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Their rubbers creaked as they went trudging across the Yard cold with a bitter sweep of wind--and the ice glare upon the steps of Widener. Three of them, Jopes, and Plimpkin and Thwait! The brief cases at their sides bulked heavy.
"A dull night and raw", said Thwait.
"Rignto", said Jones.
"And Widener is very warm", said Plimpkin, "Very warm, indeed."
Their rubbers creaked a chorus. The stars were very clear. Above the Yard there was none so clear as that yellow one to the north--or was that Thwait's imagination? "I have," he suddenly remembered, "I have to make a call tonight."
"Really?", from Jones.
"How pleasant", said Plimpkin.
"And I think she would like you to come with me", added Thwait. "I truly do."
"Now really...", began Jones.
"We'll be glad....", ended Plimpkin.
Creak, creak went their rubbers. And the brief cases at their sides swung to and fro, to and fro not unlike the movement of dromedaries--but that is another story. Three secton men, marching toward the house of a Cambridge lady on Christmas--was it Christmas--Eve...Surely that has nothing to link it with fable or fancy or even myth, has it?
She was seated by the hearth, rocking. You must leave your rubbers in the hall and place your brief cases all in a row and come and sit down by the fire", she said, for she was a clever lady. So three comfortable and cheerful brethren sat by the fire and smoked her excellent cigarettes and wondered. For even a section man may wonder, occasionally.
And their wonder was due to the rocking and the cause of the rocking. For the lovely lady--most lovely and rather young--the lovely lady was rocking a book. They tried to be polite. Have I said that she was clever? "Gentlemen, you must forgive me, but--but I have given birth to created a--"
They were not quite comfortable. Thwait wished for the absence of Jones and Plimpkin. They wished for the same. None was at all sure of himself. Secton men are not heroes. Why should they be? This was a situation. It needed a hero.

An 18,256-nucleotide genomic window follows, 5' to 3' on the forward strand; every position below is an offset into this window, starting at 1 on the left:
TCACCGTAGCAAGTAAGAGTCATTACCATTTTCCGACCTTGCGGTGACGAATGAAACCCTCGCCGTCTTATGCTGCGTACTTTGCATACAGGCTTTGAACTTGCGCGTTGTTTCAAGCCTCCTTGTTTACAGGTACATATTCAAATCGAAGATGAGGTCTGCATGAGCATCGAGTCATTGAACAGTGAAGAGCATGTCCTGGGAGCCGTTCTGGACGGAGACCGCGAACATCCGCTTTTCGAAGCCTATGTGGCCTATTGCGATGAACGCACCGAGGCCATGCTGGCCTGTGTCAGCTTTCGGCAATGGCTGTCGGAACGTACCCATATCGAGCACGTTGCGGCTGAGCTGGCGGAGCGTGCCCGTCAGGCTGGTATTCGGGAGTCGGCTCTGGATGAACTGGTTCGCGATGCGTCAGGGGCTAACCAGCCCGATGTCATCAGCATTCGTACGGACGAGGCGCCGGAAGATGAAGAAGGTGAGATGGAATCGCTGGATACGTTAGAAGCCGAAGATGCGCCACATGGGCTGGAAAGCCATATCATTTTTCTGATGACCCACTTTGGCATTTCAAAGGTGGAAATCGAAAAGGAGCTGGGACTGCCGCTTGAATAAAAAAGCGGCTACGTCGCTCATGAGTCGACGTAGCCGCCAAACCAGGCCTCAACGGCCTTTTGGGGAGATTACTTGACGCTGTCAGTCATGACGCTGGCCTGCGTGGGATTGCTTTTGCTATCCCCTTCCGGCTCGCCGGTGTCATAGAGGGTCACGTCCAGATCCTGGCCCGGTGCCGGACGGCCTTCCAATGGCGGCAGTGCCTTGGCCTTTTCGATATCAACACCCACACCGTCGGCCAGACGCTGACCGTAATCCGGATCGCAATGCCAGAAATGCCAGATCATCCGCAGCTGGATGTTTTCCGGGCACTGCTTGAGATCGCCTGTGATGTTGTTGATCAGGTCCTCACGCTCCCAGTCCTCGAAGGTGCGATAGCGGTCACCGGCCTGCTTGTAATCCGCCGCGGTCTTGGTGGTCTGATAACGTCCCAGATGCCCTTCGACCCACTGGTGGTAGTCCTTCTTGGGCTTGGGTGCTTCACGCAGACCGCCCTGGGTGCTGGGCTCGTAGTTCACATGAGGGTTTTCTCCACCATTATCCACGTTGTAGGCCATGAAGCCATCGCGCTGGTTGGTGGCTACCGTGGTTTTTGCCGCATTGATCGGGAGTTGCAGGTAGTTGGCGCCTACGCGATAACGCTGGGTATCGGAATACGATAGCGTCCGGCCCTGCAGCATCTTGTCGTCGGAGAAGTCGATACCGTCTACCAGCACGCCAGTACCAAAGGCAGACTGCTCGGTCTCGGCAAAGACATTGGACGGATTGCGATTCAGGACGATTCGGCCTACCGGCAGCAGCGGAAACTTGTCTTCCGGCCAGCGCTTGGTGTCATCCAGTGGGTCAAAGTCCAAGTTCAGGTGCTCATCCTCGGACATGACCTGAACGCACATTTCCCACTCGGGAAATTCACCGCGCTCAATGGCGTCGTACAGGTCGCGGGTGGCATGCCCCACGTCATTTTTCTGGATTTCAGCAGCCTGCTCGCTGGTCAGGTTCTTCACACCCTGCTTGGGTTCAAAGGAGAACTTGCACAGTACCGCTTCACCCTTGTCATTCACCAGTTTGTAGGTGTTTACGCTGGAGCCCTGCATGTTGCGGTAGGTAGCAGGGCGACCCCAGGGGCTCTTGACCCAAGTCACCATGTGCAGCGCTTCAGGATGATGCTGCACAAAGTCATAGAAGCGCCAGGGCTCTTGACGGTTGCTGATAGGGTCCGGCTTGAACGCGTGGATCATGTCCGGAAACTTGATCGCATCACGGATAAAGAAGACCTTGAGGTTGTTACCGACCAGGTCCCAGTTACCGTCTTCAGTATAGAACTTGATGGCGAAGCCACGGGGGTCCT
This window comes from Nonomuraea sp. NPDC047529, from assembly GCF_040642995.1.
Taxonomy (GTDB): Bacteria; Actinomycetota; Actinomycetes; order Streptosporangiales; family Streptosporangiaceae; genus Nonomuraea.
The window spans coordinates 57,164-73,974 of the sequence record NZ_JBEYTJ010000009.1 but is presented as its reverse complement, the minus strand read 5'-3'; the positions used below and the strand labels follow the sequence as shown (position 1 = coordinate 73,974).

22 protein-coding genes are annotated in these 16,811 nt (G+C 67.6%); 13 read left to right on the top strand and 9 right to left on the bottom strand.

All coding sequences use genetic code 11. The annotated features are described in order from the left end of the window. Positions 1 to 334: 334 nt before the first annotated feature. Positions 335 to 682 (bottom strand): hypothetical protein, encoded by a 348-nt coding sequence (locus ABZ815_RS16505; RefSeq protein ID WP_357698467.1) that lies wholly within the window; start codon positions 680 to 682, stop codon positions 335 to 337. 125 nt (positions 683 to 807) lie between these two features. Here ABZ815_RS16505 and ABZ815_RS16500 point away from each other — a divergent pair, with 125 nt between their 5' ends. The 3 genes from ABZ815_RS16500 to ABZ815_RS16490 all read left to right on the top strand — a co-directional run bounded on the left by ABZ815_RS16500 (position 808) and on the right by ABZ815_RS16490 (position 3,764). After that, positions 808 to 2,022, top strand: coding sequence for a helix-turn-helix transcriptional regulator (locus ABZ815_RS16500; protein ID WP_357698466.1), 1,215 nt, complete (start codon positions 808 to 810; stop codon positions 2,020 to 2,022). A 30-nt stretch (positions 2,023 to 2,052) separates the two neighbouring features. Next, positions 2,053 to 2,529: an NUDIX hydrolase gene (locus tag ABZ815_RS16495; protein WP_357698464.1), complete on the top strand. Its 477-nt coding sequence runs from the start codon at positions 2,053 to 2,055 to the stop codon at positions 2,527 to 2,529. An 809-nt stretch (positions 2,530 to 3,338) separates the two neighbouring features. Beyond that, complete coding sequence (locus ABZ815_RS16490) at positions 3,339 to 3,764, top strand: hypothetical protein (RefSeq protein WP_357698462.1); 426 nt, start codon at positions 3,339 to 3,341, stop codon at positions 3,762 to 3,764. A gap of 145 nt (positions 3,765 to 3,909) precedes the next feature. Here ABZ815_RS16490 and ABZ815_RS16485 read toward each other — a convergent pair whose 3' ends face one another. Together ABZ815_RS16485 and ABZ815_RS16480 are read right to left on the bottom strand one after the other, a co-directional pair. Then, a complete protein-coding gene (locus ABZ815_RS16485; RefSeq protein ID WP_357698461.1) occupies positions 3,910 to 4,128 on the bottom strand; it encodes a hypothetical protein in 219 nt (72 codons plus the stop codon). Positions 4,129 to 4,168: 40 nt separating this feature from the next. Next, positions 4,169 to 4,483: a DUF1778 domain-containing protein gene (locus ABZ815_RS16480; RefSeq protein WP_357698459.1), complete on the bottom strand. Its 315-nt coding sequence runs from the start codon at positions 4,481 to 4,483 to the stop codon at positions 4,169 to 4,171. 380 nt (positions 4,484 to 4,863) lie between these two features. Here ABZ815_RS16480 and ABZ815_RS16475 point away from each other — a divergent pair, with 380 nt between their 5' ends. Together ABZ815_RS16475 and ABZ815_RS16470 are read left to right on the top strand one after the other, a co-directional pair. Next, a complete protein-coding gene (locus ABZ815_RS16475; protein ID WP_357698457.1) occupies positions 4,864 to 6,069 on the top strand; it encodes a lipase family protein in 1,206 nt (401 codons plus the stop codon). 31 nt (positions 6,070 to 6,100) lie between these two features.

"I--I...", started Thwait.
"Yes, really....", furthered Jones.
"Your fire is wonderful", completed Plimpton.
The lovely lady had not heard. She was watching the highest of all the flames, the streaking blue wisp like a hand, never reaching ever trying...."Created a book" she went on deftly. "And I am happy to have you all here to look at it, bless it. For you are wise men--and the book is mine. My husband, you see--my husband does not understand. He is not wise; he is only a husband. And he thinks that the book should be at least partly, his...It is not. It is mine, mine and God's." She extended the volume toward Thwait.
Thwait took it gingerly, precisely, carefully. And then he forgot himself, on remembered himself. "Do you mind--do you mind if I write..."
She smiled. "You want to give it something? Of course you may write." He scribbled fiercely on the margin of a page of clear, large print. Marginal notes. He had given of his lore to the book child of the lovely lady.
"Now really", said Jones. And he wrote an erratum on the fly leaf.
"What a real warmth it has" concluded Plimpkin as he added a comma to the erratum of Jones and a great, fat semi-colon to the marginal notes of Thwait. They smiled at each other benignly. The lovely lady was watching the fire, watching the flame which always was reaching, trying....
"I think", she said," we had better play the radio."
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